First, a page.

It had been a hard day at the diner and my feet hurt as I made the long walk home. All I could think about was a shower and crawling into bed – my empty bed now that Charles had left. It had been six months, and I had come to enjoy climbing under my crisp sheets, my pink and white coverlet, having all the room to myself, the pillows piled up behind me while I watched reruns of "Golden Girls."
Now that Charles was gone, I ate an early dinner. He always wanted two or three drinks before we sat down. By then he was irritable. He complained about my cooking.
“This is overdone. Can’t you remember how I like my steak?”
My answer was always, “I’m sorry, Charles.”
“One of these days I’m gonna just stop coming home. I can eat better food in a diner.”
We’d been married ten years, and two were happy. The third year, I learned that Charles was cheating on me. I didn’t have the courage to leave him. I loved him and he promised me the affair was over. I believed him and dreamed of having a family together.
As I walked home along Madison Street, deserted as usual in the evening, I heard footsteps behind me. I turned my head and glanced back. A man in a dark overcoat followed about fifty feet behind me. He wore a hat pulled low over his forehead. A shiver ran down my spine, and I wondered if I should be afraid or if I was over-reacting. Charles accused me of over-reacting when I found an orange lipstick in his car. I knew it was not mine.
I walked faster, and it seemed to me the footsteps behind me grew faster as well. Someone is chasing me, I thought, and I am alone and helpless.
On either side of the street, the buildings were dark and closed. Should I run, or should I continue to walk normally? If I ran, would he be more apt to attack or if I continued to walk as though I were not afraid, would he continue to follow me? Maybe I’d reach my apartment before he made his play. My mind raced with possible actions I might take, but none of them seemed feasible. I felt sweat trickle down my sides.
If I still had the cell phone, I’d call 911, but my contract had run out. I stopped carrying it with me. When Charles left me and took his girlfriend to live in Brazil, I realized I barely had enough money left to pay the rent. Scouring classifieds in the newspaper, I found the job at Martha’s Grill, working in the kitchen. No one there ever complained about my cooking.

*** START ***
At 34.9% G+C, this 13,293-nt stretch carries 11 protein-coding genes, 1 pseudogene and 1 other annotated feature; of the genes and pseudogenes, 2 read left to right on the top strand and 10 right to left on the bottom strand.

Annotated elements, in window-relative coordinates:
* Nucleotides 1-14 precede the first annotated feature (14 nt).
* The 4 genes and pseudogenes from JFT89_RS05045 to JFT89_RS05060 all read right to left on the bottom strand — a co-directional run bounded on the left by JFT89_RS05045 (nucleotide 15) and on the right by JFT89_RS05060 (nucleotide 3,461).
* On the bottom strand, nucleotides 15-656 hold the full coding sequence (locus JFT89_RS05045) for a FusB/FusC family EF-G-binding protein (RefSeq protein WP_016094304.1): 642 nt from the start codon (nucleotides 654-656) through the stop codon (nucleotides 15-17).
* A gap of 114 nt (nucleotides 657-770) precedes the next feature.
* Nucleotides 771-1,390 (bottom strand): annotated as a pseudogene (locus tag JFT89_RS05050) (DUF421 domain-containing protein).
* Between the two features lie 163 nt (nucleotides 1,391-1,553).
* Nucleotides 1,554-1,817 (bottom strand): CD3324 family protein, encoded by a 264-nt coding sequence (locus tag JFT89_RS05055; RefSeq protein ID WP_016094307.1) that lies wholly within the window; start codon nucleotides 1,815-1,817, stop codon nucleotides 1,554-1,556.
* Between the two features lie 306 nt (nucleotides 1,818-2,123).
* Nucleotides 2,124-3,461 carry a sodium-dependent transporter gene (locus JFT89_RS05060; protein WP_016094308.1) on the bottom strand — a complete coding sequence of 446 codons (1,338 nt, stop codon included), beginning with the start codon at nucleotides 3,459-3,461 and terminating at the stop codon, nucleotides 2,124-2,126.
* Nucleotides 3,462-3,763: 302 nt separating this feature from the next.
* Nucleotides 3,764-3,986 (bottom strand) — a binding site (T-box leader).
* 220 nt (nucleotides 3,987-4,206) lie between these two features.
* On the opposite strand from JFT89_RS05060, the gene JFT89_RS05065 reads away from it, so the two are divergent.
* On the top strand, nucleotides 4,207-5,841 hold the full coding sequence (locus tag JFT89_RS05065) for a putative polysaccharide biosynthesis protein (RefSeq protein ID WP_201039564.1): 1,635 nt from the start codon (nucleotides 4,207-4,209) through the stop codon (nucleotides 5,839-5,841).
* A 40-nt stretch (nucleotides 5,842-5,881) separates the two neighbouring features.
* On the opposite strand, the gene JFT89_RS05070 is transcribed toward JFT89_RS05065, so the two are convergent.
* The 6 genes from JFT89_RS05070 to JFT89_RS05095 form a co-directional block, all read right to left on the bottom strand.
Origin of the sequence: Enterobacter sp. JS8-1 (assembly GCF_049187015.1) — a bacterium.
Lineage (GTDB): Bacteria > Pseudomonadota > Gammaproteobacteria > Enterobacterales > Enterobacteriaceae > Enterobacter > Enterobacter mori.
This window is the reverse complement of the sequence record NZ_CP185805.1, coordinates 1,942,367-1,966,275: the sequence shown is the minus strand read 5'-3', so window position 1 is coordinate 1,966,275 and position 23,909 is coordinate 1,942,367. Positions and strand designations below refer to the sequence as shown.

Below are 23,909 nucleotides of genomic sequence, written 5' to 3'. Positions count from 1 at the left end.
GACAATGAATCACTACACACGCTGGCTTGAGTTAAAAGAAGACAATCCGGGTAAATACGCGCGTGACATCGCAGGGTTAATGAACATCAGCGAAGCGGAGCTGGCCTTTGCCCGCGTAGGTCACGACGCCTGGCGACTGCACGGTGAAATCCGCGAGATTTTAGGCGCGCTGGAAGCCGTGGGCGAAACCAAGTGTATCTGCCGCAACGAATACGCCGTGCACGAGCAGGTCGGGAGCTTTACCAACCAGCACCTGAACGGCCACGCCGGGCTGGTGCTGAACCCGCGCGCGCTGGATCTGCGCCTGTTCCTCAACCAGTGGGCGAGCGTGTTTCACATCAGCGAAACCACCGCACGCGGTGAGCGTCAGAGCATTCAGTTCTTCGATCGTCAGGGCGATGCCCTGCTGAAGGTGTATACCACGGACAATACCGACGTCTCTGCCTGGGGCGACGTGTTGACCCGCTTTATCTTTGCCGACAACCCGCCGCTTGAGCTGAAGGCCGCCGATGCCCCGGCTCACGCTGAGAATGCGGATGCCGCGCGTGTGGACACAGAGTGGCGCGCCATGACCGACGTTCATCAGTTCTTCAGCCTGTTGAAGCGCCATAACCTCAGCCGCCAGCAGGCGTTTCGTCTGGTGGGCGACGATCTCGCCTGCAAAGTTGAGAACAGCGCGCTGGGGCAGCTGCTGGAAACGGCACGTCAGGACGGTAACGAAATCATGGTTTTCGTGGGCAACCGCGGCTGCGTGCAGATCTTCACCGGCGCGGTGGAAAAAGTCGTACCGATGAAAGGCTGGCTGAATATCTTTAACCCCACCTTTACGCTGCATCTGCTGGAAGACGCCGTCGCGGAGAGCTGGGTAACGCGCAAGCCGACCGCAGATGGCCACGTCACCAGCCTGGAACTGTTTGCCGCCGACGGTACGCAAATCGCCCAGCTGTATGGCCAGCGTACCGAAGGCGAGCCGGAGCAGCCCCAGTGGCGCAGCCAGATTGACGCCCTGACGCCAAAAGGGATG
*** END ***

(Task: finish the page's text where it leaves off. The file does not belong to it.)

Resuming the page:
As I walked and thought of Charles’ cruelty, his dumping me for another woman, my anger mounted.
“Charles, if I die here on this street, it’s your fault. If this man attacks me, I’ll come back and haunt you and make your life as miserable as you made mine.” Suddenly I realized I was talking out loud. I turned and stopped in my tracks. Defiance on my face and in my voice, I yelled at the man in black.
“What do you want? I have no money. I’m broke! You took it all. You left me with nothing. Here,” I held out my large black bag. “Take it! Take my bag with nothing in it but used Kleenex, cough drops.” I began pulling things from the bag. “Last week’s sale flyer from Bostwick’s Discount Foods. You never ate discounted food. You always had to have the most expensive of everything, didn’t you, Charles?” I screamed at the man who had stopped about ten feet from me. He stood like a dark statue outlined by the pale light of a street lamp.
Aggravated by his silence, I threw the handbag as hard as I could. It sailed like a huge black raven taking wing. It fell on the ground before him. I stood there refusing to run, refusing to give in again. I’d not lie down and roll over like a submissive bitch ever again – not for anyone. This time I’d fight. Adrenaline coursed through my body like a rushing river charging over its banks. I became Zena, warrior princess, ready to take on a stranger, or Charles, or whoever threatened me.
My self-pity, my fear, flew away like my flying handbag. In its place self-confidence sprang forth, confidence to challenge the unknown, to confront it head on. I crouched, breathing hard, filling my lungs to their depths, every muscle tightened, poised to fight for myself.
The black suited figure stood quietly for a moment, turned to his right, ambled across the deserted street and disappeared around the corner.
Glenda Beall is a writer from North Carolina.